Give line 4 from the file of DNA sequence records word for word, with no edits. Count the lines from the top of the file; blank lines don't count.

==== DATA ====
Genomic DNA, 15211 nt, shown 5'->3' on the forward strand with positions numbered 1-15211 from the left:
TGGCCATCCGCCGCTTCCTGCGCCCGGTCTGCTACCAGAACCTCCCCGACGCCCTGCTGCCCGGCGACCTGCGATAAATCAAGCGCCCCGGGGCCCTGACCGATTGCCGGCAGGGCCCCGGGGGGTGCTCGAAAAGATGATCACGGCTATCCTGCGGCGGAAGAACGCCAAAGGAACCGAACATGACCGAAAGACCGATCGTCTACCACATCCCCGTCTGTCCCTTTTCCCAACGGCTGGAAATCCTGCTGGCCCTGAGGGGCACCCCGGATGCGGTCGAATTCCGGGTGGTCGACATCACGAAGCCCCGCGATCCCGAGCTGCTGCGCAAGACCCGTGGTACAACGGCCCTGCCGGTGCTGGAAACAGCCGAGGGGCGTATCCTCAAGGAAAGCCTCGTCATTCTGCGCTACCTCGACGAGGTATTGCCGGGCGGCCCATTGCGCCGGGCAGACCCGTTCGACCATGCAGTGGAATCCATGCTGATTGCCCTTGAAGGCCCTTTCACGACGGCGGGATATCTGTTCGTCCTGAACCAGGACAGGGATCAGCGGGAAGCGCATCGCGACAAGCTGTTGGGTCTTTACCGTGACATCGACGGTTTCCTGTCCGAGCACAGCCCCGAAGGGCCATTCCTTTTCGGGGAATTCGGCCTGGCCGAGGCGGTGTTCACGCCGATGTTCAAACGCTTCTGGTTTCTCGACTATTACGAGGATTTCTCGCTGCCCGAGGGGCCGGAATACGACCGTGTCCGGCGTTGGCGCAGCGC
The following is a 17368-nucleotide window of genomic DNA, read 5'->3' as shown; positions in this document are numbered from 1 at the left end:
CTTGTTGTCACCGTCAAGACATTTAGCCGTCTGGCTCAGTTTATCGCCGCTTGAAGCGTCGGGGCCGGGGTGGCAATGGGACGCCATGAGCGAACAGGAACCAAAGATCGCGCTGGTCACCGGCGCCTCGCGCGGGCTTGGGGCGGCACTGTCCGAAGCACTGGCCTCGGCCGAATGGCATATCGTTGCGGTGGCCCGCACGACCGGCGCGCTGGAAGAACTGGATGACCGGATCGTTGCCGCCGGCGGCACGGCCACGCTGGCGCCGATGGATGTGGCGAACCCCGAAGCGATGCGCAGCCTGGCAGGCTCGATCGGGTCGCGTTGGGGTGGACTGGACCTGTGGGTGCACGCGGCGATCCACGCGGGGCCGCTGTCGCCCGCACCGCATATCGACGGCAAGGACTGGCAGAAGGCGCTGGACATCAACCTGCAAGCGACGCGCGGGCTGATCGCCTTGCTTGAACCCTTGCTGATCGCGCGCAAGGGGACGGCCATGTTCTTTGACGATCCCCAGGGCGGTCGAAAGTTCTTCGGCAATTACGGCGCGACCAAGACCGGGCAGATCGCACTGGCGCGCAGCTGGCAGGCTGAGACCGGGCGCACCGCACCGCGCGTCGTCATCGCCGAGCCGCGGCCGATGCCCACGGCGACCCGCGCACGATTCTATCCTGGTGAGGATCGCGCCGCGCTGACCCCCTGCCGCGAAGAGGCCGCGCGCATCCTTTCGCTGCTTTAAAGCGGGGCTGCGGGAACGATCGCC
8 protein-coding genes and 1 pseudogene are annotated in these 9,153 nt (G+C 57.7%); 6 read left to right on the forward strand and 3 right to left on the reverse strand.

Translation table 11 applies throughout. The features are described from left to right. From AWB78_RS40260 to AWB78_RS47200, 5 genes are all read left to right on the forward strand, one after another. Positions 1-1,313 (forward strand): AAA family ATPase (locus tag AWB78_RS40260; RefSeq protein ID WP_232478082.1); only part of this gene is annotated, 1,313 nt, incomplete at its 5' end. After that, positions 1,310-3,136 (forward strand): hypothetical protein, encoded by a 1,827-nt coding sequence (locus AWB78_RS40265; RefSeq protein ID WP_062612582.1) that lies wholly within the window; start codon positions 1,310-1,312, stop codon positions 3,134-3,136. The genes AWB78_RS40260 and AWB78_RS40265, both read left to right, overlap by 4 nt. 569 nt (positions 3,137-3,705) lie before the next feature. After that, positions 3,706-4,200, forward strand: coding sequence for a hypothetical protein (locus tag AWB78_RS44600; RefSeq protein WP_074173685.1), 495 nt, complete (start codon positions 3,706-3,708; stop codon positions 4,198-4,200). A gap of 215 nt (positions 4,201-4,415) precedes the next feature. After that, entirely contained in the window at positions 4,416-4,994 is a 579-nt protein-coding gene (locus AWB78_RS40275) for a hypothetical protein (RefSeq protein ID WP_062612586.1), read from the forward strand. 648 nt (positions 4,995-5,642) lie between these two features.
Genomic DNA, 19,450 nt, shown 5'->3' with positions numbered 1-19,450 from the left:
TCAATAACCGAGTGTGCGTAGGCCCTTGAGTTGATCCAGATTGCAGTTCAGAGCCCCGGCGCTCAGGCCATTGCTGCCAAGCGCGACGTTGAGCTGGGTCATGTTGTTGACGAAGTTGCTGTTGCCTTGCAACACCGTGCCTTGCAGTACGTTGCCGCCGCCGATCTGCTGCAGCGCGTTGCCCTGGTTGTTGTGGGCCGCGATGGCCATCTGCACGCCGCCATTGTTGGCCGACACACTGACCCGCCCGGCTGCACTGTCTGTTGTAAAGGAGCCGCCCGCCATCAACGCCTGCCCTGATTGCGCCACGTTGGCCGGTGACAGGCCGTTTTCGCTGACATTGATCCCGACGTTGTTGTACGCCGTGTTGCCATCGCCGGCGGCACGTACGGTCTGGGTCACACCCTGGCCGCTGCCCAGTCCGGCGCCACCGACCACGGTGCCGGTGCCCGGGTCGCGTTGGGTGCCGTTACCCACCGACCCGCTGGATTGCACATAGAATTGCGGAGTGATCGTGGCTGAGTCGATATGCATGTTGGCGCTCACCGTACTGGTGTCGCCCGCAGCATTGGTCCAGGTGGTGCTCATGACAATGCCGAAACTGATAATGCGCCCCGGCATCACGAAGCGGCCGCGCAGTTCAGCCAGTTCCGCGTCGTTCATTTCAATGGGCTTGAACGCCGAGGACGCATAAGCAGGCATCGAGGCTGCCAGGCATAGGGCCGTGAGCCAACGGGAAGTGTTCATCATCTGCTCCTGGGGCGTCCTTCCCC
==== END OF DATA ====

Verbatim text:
CTTGTTGTCACCGTCAAGACATTTAGCCGTCTGGCTCAGTTTATCGCCGCTTGAAGCGTCGGGGCCGGGGTGGCAATGGGACGCCATGAGCGAACAGGAACCAAAGATCGCGCTGGTCACCGGCGCCTCGCGCGGGCTTGGGGCGGCACTGTCCGAAGCACTGGCCTCGGCCGAATGGCATATCGTTGCGGTGGCCCGCACGACCGGCGCGCTGGAAGAACTGGATGACCGGATCGTTGCCGCCGGCGGCACGGCCACGCTGGCGCCGATGGATGTGGCGAACCCCGAAGCGATGCGCAGCCTGGCAGGCTCGATCGGGTCGCGTTGGGGTGGACTGGACCTGTGGGTGCACGCGGCGATCCACGCGGGGCCGCTGTCGCCCGCACCGCATATCGACGGCAAGGACTGGCAGAAGGCGCTGGACATCAACCTGCAAGCGACGCGCGGGCTGATCGCCTTGCTTGAACCCTTGCTGATCGCGCGCAAGGGGACGGCCATGTTCTTTGACGATCCCCAGGGCGGTCGAAAGTTCTTCGGCAATTACGGCGCGACCAAGACCGGGCAGATCGCACTGGCGCGCAGCTGGCAGGCTGAGACCGGGCGCACCGCACCGCGCGTCGTCATCGCCGAGCCGCGGCCGATGCCCACGGCGACCCGCGCACGATTCTATCCTGGTGAGGATCGCGCCGCGCTGACCCCCTGCCGCGAAGAGGCCGCGCGCATCCTTTCGCTGCTTTAAAGCGGGGCTGCGGGAACGATCGCC